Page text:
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Most of That Jazz

Skidmore, Owings & Merrill finally offers a plan for Columbus Circle that emboldens one of the city's great intersections -- but does it go far enough?

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Distances to paris are measured from the threshold of Notre Dame; the Umbilicus Urbis in the Forum marks Rome's ancient center. In New York City, Columbus Circle is the omphalos, yet no building here comes close to exalting that special point in Manhattan space. The parade of gargantuan proposals for the Coliseum site over the past dozen years failed to rise to the occasion, all of them outsize magnifications of the known and the obvious -- perhaps most famously, the massive stalagmite that Moshe Safdie unveiled in 1985, which ignited a public outcry.

Columbus Circle proved to be design purgatory for anyone who entered its rings. Since 1988, Skidmore, Owings & Merrill, under the direction of David Childs, has produced a series of defensive proposals intended to placate the vocal West Side community; the successive iterations actually made the Safdie scheme look pretty good by comparison. SOM had made its reputation in the fifties with a long line of distinguished Modernist buildings, foremost among them Lever House, spearheading a corporate Modernism that embodied progressive ideals. But Childs renounced the faith of the founding triumvirate. Under the banner of contextualism, the firm proposed historicized piles for Columbus Circle that safely aped the twin-tower apartment houses lining Central Park West. Though stale, the stylistic familiarity helped usher the proposals through the sensitive approval process. In the final stretch this year, long after the architectural world had moved on, the design of record was a double embarrassment -- both ungainly and regressive.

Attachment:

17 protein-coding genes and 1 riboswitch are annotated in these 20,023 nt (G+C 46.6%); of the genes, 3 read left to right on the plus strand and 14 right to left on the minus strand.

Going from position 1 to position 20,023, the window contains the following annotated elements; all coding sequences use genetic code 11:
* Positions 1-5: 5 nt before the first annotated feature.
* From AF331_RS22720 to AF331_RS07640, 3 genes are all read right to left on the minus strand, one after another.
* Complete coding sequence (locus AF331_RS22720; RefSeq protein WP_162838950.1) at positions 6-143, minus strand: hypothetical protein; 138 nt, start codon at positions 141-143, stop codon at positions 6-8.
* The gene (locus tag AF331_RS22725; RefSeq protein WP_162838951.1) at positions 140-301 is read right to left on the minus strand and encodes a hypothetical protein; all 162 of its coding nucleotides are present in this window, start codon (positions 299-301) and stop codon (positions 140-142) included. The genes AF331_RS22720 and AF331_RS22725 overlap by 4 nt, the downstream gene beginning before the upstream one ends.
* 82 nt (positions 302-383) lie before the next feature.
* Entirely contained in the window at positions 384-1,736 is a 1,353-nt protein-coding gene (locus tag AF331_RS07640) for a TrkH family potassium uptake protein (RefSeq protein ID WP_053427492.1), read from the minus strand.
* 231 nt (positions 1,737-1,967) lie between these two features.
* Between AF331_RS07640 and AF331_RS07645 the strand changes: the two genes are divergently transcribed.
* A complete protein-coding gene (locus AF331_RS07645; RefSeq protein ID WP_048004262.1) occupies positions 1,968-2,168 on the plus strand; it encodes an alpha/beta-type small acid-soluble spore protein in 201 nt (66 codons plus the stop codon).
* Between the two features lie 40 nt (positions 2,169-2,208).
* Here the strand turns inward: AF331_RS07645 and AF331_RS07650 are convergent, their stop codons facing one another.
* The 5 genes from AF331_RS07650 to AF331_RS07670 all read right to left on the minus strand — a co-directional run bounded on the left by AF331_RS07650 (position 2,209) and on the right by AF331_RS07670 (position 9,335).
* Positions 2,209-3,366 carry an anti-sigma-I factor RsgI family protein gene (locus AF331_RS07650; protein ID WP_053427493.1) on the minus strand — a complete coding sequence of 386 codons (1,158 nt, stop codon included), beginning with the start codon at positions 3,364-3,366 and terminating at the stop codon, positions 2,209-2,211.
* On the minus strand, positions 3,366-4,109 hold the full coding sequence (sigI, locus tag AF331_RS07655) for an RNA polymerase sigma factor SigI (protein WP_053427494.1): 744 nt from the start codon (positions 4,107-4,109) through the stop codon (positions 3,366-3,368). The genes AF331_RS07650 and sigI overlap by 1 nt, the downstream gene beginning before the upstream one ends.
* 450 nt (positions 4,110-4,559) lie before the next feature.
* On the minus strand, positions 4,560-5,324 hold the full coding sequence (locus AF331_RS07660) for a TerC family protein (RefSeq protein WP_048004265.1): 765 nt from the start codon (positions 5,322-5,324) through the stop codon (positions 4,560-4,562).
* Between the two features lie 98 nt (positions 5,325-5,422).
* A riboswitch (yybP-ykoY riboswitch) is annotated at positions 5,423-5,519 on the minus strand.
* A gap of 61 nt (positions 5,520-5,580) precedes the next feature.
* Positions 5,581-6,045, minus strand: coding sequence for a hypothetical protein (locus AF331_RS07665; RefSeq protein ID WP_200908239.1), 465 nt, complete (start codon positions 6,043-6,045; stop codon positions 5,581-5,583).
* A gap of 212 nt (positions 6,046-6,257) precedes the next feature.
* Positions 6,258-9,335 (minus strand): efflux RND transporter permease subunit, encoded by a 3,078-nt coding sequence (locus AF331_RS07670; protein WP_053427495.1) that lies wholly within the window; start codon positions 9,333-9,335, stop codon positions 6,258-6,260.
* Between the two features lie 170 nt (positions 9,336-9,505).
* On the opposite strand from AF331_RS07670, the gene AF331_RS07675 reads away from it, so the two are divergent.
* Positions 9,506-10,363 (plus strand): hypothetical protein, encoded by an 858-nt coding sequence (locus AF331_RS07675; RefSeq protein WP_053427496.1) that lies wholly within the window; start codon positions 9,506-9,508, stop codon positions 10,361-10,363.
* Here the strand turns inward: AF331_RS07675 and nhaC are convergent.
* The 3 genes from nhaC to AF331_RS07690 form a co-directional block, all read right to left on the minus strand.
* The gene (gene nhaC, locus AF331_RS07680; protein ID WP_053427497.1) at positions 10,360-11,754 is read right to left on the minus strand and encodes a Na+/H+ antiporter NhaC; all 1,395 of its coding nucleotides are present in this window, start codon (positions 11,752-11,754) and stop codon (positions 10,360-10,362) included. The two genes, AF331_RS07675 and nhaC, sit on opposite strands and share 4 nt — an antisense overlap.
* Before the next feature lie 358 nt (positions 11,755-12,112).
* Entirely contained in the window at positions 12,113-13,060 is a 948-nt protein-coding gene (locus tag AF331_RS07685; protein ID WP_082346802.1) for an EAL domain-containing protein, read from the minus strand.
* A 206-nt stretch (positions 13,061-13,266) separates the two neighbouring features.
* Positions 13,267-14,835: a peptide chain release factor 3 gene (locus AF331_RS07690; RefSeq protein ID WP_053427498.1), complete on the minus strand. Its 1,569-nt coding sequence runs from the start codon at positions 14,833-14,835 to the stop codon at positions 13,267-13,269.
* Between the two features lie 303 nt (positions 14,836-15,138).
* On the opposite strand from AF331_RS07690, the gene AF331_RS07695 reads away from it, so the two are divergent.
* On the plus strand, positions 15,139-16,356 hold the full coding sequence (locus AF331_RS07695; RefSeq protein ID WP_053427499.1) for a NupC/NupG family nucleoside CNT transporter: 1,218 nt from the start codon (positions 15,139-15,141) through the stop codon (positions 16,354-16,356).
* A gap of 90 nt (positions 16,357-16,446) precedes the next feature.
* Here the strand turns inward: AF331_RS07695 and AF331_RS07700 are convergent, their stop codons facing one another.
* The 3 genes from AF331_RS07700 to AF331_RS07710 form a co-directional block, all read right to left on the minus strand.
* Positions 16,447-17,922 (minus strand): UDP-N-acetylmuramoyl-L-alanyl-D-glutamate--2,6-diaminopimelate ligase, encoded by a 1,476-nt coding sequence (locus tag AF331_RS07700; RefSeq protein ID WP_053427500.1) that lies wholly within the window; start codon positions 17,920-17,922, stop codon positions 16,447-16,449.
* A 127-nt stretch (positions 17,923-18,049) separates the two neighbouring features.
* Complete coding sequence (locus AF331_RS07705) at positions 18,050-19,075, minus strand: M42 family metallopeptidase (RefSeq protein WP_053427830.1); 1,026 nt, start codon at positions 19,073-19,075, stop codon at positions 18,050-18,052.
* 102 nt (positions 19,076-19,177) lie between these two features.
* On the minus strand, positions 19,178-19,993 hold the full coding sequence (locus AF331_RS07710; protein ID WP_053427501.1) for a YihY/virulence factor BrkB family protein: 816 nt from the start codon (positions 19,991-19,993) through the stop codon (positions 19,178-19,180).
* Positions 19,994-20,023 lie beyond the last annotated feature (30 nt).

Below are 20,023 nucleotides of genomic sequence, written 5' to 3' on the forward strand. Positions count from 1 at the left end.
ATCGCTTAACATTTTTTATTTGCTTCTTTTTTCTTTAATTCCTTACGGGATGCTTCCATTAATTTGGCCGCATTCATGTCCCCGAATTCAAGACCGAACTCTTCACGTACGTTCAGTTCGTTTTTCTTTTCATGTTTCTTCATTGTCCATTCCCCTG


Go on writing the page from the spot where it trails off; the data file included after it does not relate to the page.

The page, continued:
Three weeks ago, however, Childs unveiled a substantially altered plan that goes a long way toward finally giving Columbus Circle a building commensurate with its vaunted point-of-origin status. It represents a bold reversal of position, and a great gain for New York over a fussy Art Deco design that suffered from aesthetic exhaustion before it had ever been built.

The issues at stake went beyond mere stylistic labeling: The old plan, though apparently contextual, fundamentally misunderstood the site. Simply transplanting a Central Park West structure down the avenue failed to reflect and exploit Columbus Circle's magnificent complexity. Every ten blocks or so, Broadway -- an Indian trail cutting diagonally across the island from top to bottom -- intersects an east-west street, detonating Manhattan's uniquely dependable grid, usually in the form of a wedge-shaped park or building (or both). Columbus Circle is perhaps the most Vesuvian eruption of all, because of its location at a corner of Central Park and the base of Central Park West.

The Circle itself came, no doubt, out of the Beaux-Arts impulse to reconcile its conflicting geometries as tangents of a single harmonious shape. But putting a Central Park West twin tower here was worse than trying to fit a square peg into a hole that was at once wedged and circular; it amounted to dousing an energy field with aesthetic bromides. Stately Central Park West buildings are essays in stasis, in the pull of gravity from top to bottom, and their accumulated massing alone can hardly acknowledge the dynamic energies teeming around the Circle, coursing down Broadway, spilling out of the Park. SOM's piles were Apollonian temples in a Dionysian circus.